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toby

Sick Leave Payouts

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I was told that one can transfer a sick leave payout or a lump sum payout of accumulated comp time directly to a 403 b either at retirement or upon termination of employment and thus defer taxes and avoid the employer and employee fica taxes. Is this true and if so what are the requirements and the IRS code section that authorizes it?

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Guest Chuck Yanikoski

What you were told is true, sometimes. It's more complicated and fuzzier than that, though.

 

The timing of the severance/sick pay is a key issue. If it is being spread over time, then the IRS will consider it to be deferred compensation, and you could NOT take elective deferrals from it. The pay needs to be made available to you "as soon as administratively possible" in order to be considered salary from which elective deferrals to a 403(b) can be made.

 

You also have to watch the contribution limits. You may contribute up to 100% of "includible compensation," but the latter equals an amount that includes ONLY your regular pay during your last full year of service (i.e., it may include your earnings during more than one calendar year if you worked part-time or only a partial year of service in the year you retired). This amount includes severance/sick pay only to the extent that those amounts are attributable to (were earned in) your final year of service as defined above. But that is just for purposes of calculating the total amount you can contribute in your last year of service. If while you were still working you contributed less than the maximum, you can use some or all of your severance/sick pay to make up the balance, even if most of the severance/sick money is not itself adding to the permissible total contribution. That is, it can be the source of the funds, even if it is not itself "includible income."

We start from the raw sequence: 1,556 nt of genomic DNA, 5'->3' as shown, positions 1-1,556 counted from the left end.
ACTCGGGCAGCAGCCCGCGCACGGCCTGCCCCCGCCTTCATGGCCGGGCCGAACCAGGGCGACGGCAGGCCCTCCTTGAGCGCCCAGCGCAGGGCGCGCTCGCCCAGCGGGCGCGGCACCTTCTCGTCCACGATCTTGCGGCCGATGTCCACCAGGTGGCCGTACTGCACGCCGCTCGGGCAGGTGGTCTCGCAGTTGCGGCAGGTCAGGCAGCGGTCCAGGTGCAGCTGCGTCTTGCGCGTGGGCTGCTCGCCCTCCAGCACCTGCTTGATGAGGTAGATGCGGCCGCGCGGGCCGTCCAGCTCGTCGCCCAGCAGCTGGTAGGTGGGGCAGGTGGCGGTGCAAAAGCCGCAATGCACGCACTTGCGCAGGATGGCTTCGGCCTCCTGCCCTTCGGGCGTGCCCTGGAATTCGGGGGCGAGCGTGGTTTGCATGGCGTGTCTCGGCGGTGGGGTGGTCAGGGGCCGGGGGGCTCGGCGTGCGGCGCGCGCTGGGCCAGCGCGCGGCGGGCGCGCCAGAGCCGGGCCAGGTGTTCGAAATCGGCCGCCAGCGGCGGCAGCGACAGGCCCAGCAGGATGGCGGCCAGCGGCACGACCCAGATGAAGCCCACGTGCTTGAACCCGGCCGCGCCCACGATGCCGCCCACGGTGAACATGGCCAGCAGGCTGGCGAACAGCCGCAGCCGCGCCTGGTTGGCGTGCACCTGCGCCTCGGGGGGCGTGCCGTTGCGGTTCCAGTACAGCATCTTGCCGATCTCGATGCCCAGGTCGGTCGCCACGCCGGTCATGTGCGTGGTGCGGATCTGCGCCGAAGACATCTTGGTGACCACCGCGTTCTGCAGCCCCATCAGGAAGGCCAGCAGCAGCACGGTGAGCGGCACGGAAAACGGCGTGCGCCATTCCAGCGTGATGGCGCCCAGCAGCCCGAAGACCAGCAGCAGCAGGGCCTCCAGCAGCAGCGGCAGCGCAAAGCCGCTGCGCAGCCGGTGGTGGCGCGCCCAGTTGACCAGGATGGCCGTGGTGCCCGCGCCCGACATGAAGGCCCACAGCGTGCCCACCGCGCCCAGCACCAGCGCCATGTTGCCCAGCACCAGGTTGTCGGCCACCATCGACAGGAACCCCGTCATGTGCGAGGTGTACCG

Another possibility is for the employer to contribute to your 403(b) IN PLACE OF severance/sick pay. But this is a more complicated arrangement, with other rules.

 

You will not find these things spelled out specifically in the tax code or the regulations. Some of it may be spelled out later this year in expected new regulations from the IRS, but for now, it is not a matter of doing what the rules specify as it is doing what the rules PERMIT, and doing it in a way that reflects current IRS practices.

 

Kristi Cook and Ellie Lowder are two people I know who deal with these questions a lot. If you want to pay for expert advice, I would suggest going to one of them.

 

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Chuck: Thanks for your reply. It confirmed my research that this is not a cut and dried issue. There may also be a problem with changing your contribution election during the plan year; I understand that this can only be changed at the beginning of the plan year.

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Guest Chuck Yanikoski
Chuck: Thanks for your reply. It confirmed my research that this is not a cut and dried issue. There may also be a problem with changing your contribution election during the plan year; I understand that this can only be changed at the beginning of the plan year.

There used to be a rule that only one election could be made in a year, but Congress changed that several years ago so that now, as far as the Federal Government is concerned, there is no limit to how many times you may change your elective deferral amount. However, your plan or your product vendor may have more restrictive rules.

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